Wayward Pines: City Upon a Hill – The Abbies Are Coming (Review)


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After the Abbies attacked the cornfield in last week’s episode of Wayward Pines this week, in “City Upon a Hill” more are coming  to surround the beleaguered arc of “humanity.” Wayward Pines is struggling, not the town and its people but the series.  There is a problem with taking a show that was meant to be a “one-off” and bringing it back. For one thing all the plot devices   that worked so well in the first series are either watered down or disappear completely.

Losing Ethan Burke (and now all the Burkes) has not helped this FOX follow-up at all. Matt Dillon, who played Ethan,  was a strong protagonist.  He anchored the show with all its apparent madness.  Burke was a combination of Patrick McGoohan‘s character in the cult classic The Prisoner and Neo in The Matrix. (Incidentally, in the first season Wayward Pines felt like a brilliant blend of both.)

Sadly, despiteJason Patric being a personal favorite, Dr. Yedlin does not come across  as a strong rock of right and wrong. Instead the surgeon seems peevish,  petulant and snide. The medical man is not a patch on Ethan Burke.

As the Abbies arrive in droves to apparently finish of the denizens of the town the last Burke dies. Theresa (Shannyn Sossamon) expires as Adam Hassler (Tim Griffin) holds her hand and apologizes once more. 

“City Upon a Hill”l starts with the camera panning a serene group of Abbies in a forest setting. There are children, males and breastfeeding females. A helicopter arrives, above the tree line,  and begins firing indiscriminately at the peaceful creatures.  The Abbies panic and run. It is a massacre with only a few survivors. The chopper lands and Toby Jones steps out.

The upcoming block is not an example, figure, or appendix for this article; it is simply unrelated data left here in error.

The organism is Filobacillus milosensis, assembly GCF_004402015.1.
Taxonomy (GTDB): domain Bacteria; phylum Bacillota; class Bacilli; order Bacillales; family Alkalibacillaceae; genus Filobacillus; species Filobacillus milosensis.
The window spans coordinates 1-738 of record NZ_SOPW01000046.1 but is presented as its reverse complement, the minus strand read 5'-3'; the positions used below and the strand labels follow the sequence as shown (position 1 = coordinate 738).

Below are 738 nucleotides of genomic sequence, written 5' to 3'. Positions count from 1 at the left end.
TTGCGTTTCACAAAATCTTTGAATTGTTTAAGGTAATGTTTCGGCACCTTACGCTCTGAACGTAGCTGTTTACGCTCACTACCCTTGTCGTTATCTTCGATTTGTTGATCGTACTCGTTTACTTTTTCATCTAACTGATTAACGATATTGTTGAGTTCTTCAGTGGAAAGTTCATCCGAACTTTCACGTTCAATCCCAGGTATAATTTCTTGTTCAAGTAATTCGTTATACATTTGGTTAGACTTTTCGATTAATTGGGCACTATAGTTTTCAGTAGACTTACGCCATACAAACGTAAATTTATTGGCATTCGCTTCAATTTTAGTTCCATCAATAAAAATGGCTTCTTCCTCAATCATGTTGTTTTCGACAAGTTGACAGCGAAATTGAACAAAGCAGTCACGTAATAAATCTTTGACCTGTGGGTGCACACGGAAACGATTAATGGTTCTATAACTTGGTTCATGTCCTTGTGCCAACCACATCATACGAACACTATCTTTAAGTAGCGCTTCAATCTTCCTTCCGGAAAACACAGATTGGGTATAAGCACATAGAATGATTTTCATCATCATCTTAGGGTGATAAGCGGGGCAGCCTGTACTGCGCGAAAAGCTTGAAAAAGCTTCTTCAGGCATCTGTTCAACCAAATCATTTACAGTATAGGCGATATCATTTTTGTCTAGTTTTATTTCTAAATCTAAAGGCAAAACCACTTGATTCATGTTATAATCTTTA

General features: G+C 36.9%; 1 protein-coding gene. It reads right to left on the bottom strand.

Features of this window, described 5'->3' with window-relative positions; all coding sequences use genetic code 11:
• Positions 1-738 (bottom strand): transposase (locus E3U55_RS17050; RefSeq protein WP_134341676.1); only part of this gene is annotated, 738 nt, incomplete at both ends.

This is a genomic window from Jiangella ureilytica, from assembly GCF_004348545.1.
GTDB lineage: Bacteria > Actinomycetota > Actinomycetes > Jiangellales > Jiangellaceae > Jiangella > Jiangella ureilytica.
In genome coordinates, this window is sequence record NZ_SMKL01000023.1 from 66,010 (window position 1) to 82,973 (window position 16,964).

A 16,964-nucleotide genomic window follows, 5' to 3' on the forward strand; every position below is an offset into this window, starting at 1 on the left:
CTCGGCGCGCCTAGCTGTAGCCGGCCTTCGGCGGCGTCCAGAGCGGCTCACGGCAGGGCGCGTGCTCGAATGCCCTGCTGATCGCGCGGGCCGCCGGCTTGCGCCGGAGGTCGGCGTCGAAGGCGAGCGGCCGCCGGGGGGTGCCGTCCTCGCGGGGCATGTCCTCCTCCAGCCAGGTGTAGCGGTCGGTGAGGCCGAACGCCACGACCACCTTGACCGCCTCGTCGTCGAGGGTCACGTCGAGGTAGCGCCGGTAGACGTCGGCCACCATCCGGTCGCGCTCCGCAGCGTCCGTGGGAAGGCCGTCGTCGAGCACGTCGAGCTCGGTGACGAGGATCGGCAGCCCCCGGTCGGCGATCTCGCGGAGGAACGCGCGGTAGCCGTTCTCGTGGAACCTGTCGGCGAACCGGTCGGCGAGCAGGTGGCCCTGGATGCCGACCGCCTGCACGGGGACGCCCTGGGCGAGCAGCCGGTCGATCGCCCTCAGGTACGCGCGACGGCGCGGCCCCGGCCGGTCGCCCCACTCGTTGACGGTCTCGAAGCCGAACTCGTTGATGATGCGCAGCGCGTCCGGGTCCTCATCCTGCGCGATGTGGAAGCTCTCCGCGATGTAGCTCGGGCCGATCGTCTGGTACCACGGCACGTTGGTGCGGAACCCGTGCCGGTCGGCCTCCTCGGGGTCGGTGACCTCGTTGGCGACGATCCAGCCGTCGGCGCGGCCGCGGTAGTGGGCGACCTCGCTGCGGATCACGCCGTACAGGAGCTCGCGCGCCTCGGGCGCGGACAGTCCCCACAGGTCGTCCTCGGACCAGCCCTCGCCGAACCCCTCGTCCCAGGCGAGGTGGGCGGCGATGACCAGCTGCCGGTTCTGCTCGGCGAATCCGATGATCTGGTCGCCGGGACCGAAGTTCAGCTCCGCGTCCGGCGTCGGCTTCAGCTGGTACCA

Once again it seems that the second series is attempting to hint at a deeper conspiracy. That the Abbies are “man-made;” an experiment gone awry. That Pilcher tried to sort out the post apocalyptic problem before the birth of Wayward Pines.

The death of Pilcher (Toby Jones), who was in the middle of killing off his second generation of townspeople,  left puppet leader Jason Higgins in charge. While Higgins (Tom Stevens) is clearly his own little Hitler now, he was inspired and guided  by Megan Fisher (Hope Davis). The brownshirt leader is out of his depth now that the Abbies have proven to be more intelligent than Fisher led  him and the other Generationals to believe.

It also looks like the creatures are telepathic or have some sort of hive-like existence (think the Borg from Star Trek: The Next Generation) and Margaret is either the queen of the Abbies or the central “hive mind” controller. (Which may be the same thing.)  Regardless of Margaret (or Boudicca if you will)  and her standing in the Abbie “community” it appears that the denizens of Wayward Pines are in deep trouble.

The “mindless creatures” have destroyed their crops and are amassing outside the gate in an ever increasing amount of red dots on the towns security feed.   The crop destruction shows the main  problem with Higgins as leader. While he worked out the importance of gathering the food there was no follow through.

Clearly, despite the truckloads of fresh produce shown being brought back into the fenced off area, there was still a lot that needed harvesting. Rather than concentrating on that, Jason sends out his horticultural expert to “colonize” another food farm. Apparently Fisher never taught her little leader about “one step at a time” management or following through.

There are not as many questions to be asked this season.  The first time Wayward Pines was introduced there was a lot of mystery around the town and its founder. Annoyingly the same mystery remains. What was Pilcher up to before his beloved ant farm ark? Did he create the Abbies?

More importantly are the creatures replacements for the citizens of Wayward Pines? Adam Hassler believes they are and told Dr. Yedlin this when he returned to the town. It makes for an interesting mental picture.

Wayward Pines being populated by a horde of hairless and fanged creatures who communicate telepathically but snarl and grunt verbally.  Will the nakedness disappear when clothes become available?  Will they all queue up at the hairdressers for a mani-pedi?

Perhaps some of these questions will be answered in the next episode “Time Will Tell.” Although from the look of all those red dots surrounding the town, it does not look like time is something the townspeople have a lot of.

Wayward Pines airs Wednesdays on FOX. Tune in and see if the Abbies win.

Author: Mike's Film Talk

Former Actor, Former Writer, Former Journalist, USAF Veteran, http://MikesFilmTalk.com Former Member Nevada Film Critics Society

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